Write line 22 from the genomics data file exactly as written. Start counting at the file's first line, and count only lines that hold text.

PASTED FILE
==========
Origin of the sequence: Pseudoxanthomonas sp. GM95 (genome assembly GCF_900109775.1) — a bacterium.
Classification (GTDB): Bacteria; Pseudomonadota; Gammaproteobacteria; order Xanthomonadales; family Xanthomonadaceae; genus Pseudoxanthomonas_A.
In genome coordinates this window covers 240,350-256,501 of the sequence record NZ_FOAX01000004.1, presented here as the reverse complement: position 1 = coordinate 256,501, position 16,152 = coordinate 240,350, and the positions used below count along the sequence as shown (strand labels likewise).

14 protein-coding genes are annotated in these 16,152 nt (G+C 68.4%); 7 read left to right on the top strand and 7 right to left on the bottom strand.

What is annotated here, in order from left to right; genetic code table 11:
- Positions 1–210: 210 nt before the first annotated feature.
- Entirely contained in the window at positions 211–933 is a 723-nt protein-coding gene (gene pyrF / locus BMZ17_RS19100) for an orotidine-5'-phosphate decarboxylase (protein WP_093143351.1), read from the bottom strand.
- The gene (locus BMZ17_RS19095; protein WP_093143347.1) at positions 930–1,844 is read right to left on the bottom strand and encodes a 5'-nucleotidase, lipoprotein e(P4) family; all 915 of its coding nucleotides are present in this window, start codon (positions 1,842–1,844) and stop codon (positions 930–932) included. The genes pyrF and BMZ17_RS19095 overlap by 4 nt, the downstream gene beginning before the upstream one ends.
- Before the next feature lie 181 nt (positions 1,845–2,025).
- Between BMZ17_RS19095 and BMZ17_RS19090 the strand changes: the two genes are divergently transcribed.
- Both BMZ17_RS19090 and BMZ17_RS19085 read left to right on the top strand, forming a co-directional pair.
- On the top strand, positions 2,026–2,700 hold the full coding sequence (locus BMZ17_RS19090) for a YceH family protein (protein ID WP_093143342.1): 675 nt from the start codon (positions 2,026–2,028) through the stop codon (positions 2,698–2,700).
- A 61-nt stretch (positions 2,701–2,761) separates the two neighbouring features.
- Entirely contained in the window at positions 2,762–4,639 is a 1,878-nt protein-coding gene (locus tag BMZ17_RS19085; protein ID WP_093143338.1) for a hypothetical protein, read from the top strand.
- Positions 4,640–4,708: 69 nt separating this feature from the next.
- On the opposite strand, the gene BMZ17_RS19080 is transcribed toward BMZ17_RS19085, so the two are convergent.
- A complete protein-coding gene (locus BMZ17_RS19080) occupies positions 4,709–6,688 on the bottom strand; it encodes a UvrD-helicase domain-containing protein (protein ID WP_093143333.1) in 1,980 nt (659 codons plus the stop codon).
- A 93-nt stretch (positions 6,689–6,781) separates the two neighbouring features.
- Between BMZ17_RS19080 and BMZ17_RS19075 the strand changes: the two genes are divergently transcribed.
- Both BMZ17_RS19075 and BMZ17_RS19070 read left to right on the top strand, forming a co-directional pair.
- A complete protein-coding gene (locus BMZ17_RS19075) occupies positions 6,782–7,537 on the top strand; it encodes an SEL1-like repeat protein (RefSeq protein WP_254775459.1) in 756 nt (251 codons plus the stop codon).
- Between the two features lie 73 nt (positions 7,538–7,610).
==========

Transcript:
- Between the two features lie 73 nt (positions 7,538–7,610).